9.4.2 Spreadsheet Formulas
Activity: Spreadsheet Formulas
The formulas used in a spreadsheet can be displayed as shown in the diagram below. Note that * is the notation for multiplication and that all entries have been rounded to the closest cent. This example shows Maryland state sales tax, which was 6% in 2011 (6% as a decimal is 0.06).
(a) The values in columns C and D will be displayed to two decimal places as they represent an amount of money. What values will be displayed in cell C3 and cell D3?
(a) The formula in C3 is: .
So, (rounded to 2 decimal places).
The value in D3 is obtained by adding together the values in B3 and C3.
So, = 17.48.
(b) What do you think is being calculated in the cells in column D? Can you suggest a suitable heading for this column, to be entered into D1?
(b) Column D represents the total cost of the item plus sales tax. A suitable heading might be “Total.” You can think of other correct titles such as “Final Price ($).”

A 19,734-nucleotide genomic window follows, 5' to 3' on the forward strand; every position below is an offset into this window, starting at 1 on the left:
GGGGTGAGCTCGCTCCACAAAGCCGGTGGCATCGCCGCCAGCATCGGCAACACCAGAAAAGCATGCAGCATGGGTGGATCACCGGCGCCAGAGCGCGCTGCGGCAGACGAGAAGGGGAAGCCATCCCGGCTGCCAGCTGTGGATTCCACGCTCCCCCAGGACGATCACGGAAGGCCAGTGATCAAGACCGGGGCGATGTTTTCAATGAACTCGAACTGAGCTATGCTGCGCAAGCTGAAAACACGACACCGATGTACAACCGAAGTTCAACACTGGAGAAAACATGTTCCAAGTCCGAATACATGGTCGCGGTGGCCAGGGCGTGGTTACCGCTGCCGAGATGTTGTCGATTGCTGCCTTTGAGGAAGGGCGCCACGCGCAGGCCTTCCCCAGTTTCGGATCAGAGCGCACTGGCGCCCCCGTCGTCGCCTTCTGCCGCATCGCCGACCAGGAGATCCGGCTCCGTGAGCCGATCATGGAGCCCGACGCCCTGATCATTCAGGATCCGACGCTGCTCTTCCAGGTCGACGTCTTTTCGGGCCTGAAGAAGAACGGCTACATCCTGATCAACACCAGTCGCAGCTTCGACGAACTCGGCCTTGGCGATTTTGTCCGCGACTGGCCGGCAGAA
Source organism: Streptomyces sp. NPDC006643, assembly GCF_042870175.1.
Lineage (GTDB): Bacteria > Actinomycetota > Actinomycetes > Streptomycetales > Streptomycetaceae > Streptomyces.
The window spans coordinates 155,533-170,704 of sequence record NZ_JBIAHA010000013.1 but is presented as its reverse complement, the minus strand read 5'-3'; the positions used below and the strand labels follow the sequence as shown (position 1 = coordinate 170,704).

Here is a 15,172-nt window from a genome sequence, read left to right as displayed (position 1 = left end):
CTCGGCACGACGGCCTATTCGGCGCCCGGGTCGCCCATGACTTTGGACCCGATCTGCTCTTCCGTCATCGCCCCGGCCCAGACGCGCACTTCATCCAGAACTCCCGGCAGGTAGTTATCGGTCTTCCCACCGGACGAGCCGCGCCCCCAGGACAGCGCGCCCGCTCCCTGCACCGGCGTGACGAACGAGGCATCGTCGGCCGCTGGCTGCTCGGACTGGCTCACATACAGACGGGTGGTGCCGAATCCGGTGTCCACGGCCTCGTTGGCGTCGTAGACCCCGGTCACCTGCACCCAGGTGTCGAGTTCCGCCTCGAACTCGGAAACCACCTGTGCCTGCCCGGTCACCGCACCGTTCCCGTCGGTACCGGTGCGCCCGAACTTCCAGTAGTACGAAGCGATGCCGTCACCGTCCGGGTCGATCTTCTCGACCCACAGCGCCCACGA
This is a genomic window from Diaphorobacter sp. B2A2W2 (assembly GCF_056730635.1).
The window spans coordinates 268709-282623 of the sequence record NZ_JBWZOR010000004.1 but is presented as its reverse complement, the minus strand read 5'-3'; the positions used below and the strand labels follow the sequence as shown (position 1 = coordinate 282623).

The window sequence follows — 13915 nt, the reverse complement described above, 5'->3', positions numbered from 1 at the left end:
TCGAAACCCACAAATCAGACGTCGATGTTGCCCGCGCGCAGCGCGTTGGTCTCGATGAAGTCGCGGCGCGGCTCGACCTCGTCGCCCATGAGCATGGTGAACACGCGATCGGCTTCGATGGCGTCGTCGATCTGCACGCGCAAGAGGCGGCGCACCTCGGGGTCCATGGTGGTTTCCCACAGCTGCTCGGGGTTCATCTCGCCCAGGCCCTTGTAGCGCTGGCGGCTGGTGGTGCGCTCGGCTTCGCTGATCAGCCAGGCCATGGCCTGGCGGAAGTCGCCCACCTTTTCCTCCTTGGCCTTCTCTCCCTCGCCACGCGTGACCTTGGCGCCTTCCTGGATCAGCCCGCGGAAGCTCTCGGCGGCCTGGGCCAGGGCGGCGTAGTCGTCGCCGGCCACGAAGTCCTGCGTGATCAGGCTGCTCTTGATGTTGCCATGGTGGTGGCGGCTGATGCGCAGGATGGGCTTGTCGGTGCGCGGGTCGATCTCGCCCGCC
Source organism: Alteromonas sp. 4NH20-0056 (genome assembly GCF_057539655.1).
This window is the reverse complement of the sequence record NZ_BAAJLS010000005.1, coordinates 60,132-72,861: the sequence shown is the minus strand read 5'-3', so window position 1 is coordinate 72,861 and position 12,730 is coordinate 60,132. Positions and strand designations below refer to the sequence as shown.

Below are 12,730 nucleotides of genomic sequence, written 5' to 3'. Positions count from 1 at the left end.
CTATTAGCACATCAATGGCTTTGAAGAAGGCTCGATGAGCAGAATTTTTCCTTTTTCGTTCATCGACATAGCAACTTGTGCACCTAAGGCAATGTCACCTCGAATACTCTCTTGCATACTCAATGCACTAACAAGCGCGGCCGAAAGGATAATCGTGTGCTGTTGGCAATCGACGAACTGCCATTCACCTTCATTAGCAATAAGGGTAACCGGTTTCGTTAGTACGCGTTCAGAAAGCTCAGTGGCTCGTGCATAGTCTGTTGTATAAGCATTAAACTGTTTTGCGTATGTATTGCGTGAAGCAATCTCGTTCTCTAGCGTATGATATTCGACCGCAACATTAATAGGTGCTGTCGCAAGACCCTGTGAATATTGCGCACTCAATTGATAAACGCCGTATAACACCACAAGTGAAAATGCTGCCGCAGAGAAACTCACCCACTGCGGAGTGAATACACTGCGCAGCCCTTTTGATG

(c) In cell D5 the sum of the values in D2, D3, and D4 will be calculated. Write down a formula that could be entered in cell D5. What does this value represent?
(c) The sum can be found by adding together the values in cells D2, D3, and D4. The formula “=D2+D3+D4” could be entered into cell D5. (Note that you do not have to use the formulas that are present in each of the cells you are adding. Just the cell title is sufficient.) Alternatively, you could use “SUM(D2:D4)”, which sums up the cells from D2 to D4 as well. The resulting entry represents the total cost (including Maryland sales tax) of the radio, kettle, and fan together.
With these changes, and the title “Total ($)” typed into cell C5, the spreadsheet will look like the following.